> tool that actually _did_ try to establish a new connection before
> finalizing the changes?

Have you ever worked in a Windows-only shop with the usual assortment of
MSCPs? Have you ever edited MS SQL Server with its idiotic GUI config?

If you had, you would know that
A. No GUI tool can help when your admin is an idiot
B. GUI tools that try to help braindead MSCPs, make real admins cry
and change the job, leaving only the monkeys.


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Old 05-20-2008, 05:48 PM
Paul
 
Default

On Tue, May 20, 2008 at 1:43 PM, Bart Silverstrim <bsilver@chrononomicon.com> wrote:

Mario Vukelic wrote:

> On Tue, 2008-05-20 at 12:51 -0300, Derek Broughton wrote:

>> That's still an argument against specific implementations, and not the

>> concept of GUI config tools.

>

> I'm sorry but admins who are reduced to point & click monkeys by

> Window's GUI config tools can provide all the arguments that are

> necessary.



Sorry, did I miss the part where you weren't saying you're avoiding a

method or tool simply because you don't like to do something that may

associate with you with those lowly primitive mouth-breathing yet often

well-paid click-monkeys and you have an actual valid reason showing that

the CLI is inherently better to use in all cases?



My statement so far appears to still be valid. No one is arguing

anything other than the implementation of tools that currently exist,

and no one has yet to produce a valid argument that wizards, graphical

configurators, and CLI tools cannot coexist depending on the situation

at hand.
This is getting ridiculous.*

May I suggest taking it to private email please?


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Old 05-20-2008, 05:59 PM
Mario Vukelic
 
Default

On Tue, 2008-05-20 at 13:37 -0400, Bart Silverstrim wrote:
> A) just because a system is tested in a test rig or test net first
> doesn't mean the rollout portion will go 100% slick as eelsnot.

In general I agree, but we are talking about important bank systems. An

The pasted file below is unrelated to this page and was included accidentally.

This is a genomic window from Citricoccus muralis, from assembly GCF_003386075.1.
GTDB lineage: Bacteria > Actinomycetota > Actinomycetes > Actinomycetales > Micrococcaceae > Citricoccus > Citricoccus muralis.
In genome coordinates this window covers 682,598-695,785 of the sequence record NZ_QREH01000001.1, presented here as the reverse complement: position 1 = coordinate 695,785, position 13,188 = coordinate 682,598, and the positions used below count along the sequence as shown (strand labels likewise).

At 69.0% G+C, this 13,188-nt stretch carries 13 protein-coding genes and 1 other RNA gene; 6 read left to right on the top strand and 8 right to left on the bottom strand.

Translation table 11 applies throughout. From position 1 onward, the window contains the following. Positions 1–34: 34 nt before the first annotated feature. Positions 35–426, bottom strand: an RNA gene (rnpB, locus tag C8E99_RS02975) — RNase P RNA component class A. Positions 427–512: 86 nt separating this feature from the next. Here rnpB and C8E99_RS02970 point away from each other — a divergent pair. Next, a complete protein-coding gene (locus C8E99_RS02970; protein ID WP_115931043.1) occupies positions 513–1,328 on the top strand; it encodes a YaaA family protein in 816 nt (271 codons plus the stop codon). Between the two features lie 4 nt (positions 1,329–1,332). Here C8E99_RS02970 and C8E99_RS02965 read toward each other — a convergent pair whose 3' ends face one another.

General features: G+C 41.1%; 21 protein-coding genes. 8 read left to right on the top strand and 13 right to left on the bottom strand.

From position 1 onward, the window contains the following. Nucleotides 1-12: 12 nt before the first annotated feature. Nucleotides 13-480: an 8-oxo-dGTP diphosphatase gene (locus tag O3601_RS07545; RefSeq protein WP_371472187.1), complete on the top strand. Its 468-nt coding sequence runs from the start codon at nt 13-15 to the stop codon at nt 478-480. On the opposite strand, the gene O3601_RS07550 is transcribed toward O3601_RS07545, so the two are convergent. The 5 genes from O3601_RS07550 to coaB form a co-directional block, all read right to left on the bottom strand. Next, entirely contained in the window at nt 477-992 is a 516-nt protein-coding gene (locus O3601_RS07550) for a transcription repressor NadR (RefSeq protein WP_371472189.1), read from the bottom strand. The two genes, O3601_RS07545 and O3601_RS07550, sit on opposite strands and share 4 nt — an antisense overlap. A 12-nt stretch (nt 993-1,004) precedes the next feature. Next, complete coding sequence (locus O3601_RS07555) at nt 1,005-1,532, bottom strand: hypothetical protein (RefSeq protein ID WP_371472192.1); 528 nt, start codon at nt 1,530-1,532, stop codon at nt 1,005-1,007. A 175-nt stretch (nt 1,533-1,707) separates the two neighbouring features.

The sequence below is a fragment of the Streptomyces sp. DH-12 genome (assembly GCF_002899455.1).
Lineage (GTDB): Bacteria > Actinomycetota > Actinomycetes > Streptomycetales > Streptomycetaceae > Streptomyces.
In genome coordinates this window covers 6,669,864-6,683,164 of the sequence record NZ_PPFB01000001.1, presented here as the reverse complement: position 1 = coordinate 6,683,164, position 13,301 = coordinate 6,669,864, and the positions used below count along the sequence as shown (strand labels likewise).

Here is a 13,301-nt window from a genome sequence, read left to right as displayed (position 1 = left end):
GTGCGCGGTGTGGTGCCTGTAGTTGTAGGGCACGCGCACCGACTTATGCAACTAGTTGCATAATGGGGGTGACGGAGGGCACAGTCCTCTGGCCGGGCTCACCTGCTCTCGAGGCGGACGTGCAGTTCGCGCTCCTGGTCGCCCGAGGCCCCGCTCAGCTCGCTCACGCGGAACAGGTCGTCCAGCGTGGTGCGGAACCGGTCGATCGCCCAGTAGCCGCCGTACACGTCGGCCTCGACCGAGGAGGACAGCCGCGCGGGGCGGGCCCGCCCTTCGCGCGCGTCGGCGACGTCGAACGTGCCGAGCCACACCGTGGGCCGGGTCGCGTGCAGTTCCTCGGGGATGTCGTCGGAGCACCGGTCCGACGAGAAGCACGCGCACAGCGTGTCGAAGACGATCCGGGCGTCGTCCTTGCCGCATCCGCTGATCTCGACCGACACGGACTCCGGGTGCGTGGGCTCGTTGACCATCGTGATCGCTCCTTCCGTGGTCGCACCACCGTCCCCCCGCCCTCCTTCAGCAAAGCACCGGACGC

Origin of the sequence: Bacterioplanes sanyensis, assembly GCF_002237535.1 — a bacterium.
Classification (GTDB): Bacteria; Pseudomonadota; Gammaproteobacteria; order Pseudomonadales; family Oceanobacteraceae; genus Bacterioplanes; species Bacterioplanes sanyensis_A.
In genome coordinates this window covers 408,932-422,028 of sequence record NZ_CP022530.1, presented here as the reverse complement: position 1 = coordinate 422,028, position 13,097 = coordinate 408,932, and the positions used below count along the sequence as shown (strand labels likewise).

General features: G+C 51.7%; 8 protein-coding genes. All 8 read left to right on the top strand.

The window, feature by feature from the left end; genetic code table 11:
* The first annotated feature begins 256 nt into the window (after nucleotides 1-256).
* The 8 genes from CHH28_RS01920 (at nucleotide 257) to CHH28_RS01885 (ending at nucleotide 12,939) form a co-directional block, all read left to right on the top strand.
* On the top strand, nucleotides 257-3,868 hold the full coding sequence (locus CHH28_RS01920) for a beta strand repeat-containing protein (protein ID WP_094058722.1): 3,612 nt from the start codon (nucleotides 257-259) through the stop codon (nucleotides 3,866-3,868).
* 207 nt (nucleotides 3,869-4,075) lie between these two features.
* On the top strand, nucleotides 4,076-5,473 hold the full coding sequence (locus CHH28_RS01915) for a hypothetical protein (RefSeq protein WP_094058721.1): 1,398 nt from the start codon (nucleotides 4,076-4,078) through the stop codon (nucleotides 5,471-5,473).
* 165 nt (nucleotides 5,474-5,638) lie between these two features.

important bank system that is down for a few minutes can cost the bank
millions of Dollars, or finish off the bank completely, if it was the
wrong one that went down. Such systems usually have test rigs that are
1:1 copies of the live system, often on mainframes that can switch
between the two systems seamlessly.


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Old 05-20-2008, 05:59 PM
Derek Broughton
 
Default

Avi Greenbury wrote:

> But if I'm editing something where I *know* the value I want, and where
> I want to put it, I really can't think of anything more efficient than
> opening the file up, putting the right value in the right place and
> saving the file.

A web page with a drop down box and a text field would be more _efficient_.

> For a GUI tool to be powerful enough to satisfy the needs of the 'power
> users', it must also be powerful enough that idiots can break their
> systems.

Why? That smacks of really poor programming in the first place. Computer
programming is deterministic - whenever "X" happens, then "Y" (OK, not
entirely true, as you can add randomness, but the whole purpose of config
files is usually to enforce determinism). Any deterministic system can be
completely modeled, and so there should, in theory, be _nothing_ that a
power user would want to configure that can't be done with a config tool
that would prevent him doing it incorrectly.

> That's one way people stop being idiots - they break and they learn.

Idiots _never_ stop being idiots. You surely know the saying: "The
difference between ignorance and stupidity is that the former is curable"
(Twain, I think).
--
derek


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Old 05-20-2008, 06:00 PM
Mario Vukelic
 
Default

On Tue, 2008-05-20 at 10:51 -0300, Derek Broughton wrote:
> Of course I didn't hand edit it. I used a GUI mail (actually news program
> that enforced proper syntax.
>
> And yes, it asked me questions: who do I want to send it to? What's your
> own address? What's the subject? What's the message.

It didn't enforce parentheses matching, obviously.